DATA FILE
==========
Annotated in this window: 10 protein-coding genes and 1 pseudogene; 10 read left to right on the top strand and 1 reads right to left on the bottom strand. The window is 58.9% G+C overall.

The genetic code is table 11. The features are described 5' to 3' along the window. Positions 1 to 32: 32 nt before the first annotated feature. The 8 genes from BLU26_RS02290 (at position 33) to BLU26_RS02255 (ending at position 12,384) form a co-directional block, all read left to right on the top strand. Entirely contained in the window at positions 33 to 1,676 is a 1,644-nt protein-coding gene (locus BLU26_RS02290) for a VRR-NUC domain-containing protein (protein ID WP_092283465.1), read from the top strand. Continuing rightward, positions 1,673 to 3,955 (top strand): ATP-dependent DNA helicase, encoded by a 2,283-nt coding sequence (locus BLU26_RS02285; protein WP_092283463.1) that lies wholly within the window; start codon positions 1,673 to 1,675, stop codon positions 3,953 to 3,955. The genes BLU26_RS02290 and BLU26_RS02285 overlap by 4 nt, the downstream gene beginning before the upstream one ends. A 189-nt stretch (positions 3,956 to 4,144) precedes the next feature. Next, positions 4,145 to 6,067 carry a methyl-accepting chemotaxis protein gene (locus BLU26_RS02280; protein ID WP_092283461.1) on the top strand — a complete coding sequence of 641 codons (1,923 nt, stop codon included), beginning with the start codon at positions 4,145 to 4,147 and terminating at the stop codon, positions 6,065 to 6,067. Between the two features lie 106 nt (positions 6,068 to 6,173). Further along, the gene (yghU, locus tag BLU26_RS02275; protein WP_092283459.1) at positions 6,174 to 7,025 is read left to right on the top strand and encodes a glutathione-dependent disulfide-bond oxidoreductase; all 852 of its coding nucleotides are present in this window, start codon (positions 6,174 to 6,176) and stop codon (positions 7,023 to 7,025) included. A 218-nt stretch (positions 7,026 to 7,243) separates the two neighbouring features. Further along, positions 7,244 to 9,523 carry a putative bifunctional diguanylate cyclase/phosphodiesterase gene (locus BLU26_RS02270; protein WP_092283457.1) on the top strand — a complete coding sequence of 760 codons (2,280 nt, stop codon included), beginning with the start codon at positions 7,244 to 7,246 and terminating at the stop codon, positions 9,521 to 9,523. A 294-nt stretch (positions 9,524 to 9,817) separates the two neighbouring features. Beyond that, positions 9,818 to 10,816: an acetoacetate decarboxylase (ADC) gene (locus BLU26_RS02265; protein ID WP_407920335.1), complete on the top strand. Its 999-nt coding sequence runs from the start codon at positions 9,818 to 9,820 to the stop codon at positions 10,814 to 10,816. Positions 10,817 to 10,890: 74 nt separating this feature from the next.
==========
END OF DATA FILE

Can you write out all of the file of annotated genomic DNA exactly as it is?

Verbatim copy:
Annotated in this window: 10 protein-coding genes and 1 pseudogene; 10 read left to right on the top strand and 1 reads right to left on the bottom strand. The window is 58.9% G+C overall.

The genetic code is table 11. The features are described 5' to 3' along the window. Positions 1 to 32: 32 nt before the first annotated feature. The 8 genes from BLU26_RS02290 (at position 33) to BLU26_RS02255 (ending at position 12,384) form a co-directional block, all read left to right on the top strand. Entirely contained in the window at positions 33 to 1,676 is a 1,644-nt protein-coding gene (locus BLU26_RS02290) for a VRR-NUC domain-containing protein (protein ID WP_092283465.1), read from the top strand. Continuing rightward, positions 1,673 to 3,955 (top strand): ATP-dependent DNA helicase, encoded by a 2,283-nt coding sequence (locus BLU26_RS02285; protein WP_092283463.1) that lies wholly within the window; start codon positions 1,673 to 1,675, stop codon positions 3,953 to 3,955. The genes BLU26_RS02290 and BLU26_RS02285 overlap by 4 nt, the downstream gene beginning before the upstream one ends. A 189-nt stretch (positions 3,956 to 4,144) precedes the next feature. Next, positions 4,145 to 6,067 carry a methyl-accepting chemotaxis protein gene (locus BLU26_RS02280; protein ID WP_092283461.1) on the top strand — a complete coding sequence of 641 codons (1,923 nt, stop codon included), beginning with the start codon at positions 4,145 to 4,147 and terminating at the stop codon, positions 6,065 to 6,067. Between the two features lie 106 nt (positions 6,068 to 6,173). Further along, the gene (yghU, locus tag BLU26_RS02275; protein WP_092283459.1) at positions 6,174 to 7,025 is read left to right on the top strand and encodes a glutathione-dependent disulfide-bond oxidoreductase; all 852 of its coding nucleotides are present in this window, start codon (positions 6,174 to 6,176) and stop codon (positions 7,023 to 7,025) included. A 218-nt stretch (positions 7,026 to 7,243) separates the two neighbouring features. Further along, positions 7,244 to 9,523 carry a putative bifunctional diguanylate cyclase/phosphodiesterase gene (locus BLU26_RS02270; protein WP_092283457.1) on the top strand — a complete coding sequence of 760 codons (2,280 nt, stop codon included), beginning with the start codon at positions 7,244 to 7,246 and terminating at the stop codon, positions 9,521 to 9,523. A 294-nt stretch (positions 9,524 to 9,817) separates the two neighbouring features. Beyond that, positions 9,818 to 10,816: an acetoacetate decarboxylase (ADC) gene (locus BLU26_RS02265; protein ID WP_407920335.1), complete on the top strand. Its 999-nt coding sequence runs from the start codon at positions 9,818 to 9,820 to the stop codon at positions 10,814 to 10,816. Positions 10,817 to 10,890: 74 nt separating this feature from the next.